The most effective way to do it is to do it ~ Amelia Earhart

Did you have to reread that quote?  Looks funny, but I love its message.  I think about all of the instances when my doubts about getting it “just right” kept me from simply starting a task.  “Paralysis by analysis,” whether professionally or personally, is not a foreign concept to me. Screen Shot 2013-04-26 at 7.30.20 PM In those moments, I feel like the girl in this photo, stuck behind a fence that allows her to see what she wants but simultaneously prevents her from chasing after it.

Sometimes I wonder if women are more prone to “perfectionism” worries than men.  In my experience, most men don’t seem to have as many hang-ups as we women do when it comes to assessing their ability to accomplish something, nor do they seem as concerned with other people’s opinions of how they did it.  I don’t know the answer, but maybe I’m asking the wrong question anyway.

The right question might be asking why some of us end up with so much self-doubt in the first place?

I believe confidence is partly genetic, but I also believe our results-oriented culture may be part of the problem.  In childhood, it starts with “What team did you make” or “What’s your GPA?”  Then, as young adults, it shifts to “Which colleges accepted you” or “Who do you work for?”  And that need for comparison seems to go on into full-fledged adulthood (promotions, attractiveness, etc.).

When I focus on external measures of approval or success, I lose sight of my internal drive and curiosity, and my motivation evaporates.  However, I’m slowly learning to let go of being “overly” conscientious (caring too much about doing it right the first time) so I can remain enthused and take action instead of standing still.  These things help:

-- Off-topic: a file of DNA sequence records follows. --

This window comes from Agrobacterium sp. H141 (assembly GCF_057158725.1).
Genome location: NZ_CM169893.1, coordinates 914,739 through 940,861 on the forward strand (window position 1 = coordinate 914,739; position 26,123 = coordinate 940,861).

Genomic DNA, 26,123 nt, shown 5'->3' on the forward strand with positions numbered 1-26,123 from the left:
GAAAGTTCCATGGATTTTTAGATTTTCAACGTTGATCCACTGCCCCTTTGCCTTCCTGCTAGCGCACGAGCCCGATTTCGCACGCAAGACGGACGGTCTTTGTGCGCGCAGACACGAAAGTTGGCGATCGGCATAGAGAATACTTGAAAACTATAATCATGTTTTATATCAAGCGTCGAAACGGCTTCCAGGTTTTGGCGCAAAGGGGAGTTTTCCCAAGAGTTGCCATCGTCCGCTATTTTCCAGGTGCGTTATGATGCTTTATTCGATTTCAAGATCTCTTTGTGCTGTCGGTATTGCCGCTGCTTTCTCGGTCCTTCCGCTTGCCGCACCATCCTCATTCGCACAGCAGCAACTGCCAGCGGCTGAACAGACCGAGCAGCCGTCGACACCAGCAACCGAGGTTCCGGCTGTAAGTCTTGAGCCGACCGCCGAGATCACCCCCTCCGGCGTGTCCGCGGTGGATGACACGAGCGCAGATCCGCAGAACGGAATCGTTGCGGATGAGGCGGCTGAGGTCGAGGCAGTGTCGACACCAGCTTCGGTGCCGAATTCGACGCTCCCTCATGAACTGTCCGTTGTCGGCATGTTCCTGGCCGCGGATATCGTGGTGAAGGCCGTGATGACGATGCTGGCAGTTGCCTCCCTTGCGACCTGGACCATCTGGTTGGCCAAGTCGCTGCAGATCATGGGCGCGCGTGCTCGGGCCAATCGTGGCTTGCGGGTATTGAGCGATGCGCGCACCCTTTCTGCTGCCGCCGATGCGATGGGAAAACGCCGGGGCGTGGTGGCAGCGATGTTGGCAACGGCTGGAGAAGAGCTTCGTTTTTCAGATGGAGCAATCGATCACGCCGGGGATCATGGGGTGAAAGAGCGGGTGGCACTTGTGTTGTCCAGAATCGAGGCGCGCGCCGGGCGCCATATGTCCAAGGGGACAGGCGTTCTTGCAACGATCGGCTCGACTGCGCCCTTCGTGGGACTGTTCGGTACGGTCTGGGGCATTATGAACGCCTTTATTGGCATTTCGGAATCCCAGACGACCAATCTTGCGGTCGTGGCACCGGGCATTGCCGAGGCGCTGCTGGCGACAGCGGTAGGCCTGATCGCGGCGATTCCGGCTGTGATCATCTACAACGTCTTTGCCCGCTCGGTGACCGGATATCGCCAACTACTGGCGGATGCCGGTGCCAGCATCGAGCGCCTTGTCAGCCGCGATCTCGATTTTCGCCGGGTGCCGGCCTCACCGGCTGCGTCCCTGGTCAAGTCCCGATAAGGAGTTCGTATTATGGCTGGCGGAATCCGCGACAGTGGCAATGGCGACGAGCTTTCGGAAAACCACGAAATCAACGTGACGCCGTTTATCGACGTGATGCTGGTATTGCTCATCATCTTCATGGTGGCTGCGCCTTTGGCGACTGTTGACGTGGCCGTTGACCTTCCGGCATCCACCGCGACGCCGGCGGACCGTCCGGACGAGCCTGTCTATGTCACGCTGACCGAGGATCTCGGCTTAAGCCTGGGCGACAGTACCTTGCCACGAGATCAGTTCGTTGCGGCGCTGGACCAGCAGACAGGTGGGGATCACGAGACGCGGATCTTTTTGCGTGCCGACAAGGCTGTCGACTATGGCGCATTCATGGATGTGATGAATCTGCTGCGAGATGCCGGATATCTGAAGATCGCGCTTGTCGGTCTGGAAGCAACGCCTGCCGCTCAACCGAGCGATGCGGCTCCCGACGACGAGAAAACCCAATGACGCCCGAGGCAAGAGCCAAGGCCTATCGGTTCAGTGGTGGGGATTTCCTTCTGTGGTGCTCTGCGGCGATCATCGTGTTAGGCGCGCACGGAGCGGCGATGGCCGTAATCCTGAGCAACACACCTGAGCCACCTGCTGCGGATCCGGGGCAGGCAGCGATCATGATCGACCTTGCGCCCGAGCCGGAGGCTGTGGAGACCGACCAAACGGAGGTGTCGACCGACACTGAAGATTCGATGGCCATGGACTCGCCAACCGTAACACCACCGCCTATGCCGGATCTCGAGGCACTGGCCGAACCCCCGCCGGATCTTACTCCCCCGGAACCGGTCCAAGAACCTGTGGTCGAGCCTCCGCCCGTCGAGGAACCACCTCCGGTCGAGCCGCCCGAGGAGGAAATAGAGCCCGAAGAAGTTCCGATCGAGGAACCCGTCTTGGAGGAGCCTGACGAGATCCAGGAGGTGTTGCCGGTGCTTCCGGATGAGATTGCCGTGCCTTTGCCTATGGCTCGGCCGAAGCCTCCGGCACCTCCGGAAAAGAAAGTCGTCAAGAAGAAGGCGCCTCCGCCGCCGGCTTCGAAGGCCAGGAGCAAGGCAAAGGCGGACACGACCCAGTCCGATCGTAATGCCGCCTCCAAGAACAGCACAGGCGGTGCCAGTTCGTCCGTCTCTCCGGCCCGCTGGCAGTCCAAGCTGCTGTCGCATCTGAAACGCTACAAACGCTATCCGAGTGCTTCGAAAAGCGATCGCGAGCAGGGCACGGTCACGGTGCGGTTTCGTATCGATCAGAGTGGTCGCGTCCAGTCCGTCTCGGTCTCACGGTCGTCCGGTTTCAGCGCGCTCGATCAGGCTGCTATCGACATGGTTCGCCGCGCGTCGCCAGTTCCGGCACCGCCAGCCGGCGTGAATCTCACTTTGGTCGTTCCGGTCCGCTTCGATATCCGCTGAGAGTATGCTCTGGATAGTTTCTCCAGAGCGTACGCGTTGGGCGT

–                Recognizing I will never win everyone’s approval
–                Surrounding myself with cheerleaders who genuinely care about me, regardless of whether I succeed or fail
–                Reminding myself of why I’m pursuing something (for the love of doing it and wanting to improve)
–                Accepting constructive criticism and incorporating it into my task (rather than taking it as a sign of doom and certain failure/inability)
These tips can be applied to anything, whether it’s starting a new diet and exercise program, trying a new and unusual hobby or sport, getting back into the dating game, changing careers, or taking on parenting challenges.

And the best part is, once I get started, the momentum keeps me moving forward and helps me overcome temporary setbacks.

So next time you find yourself holding back from throwing that holiday dinner party, or trying that new photography class, just get started…you’ll be amazed at how quickly excitement will chase away the doubt if you let it!

xo-Jamie
photo credit: D Sharon Pruitt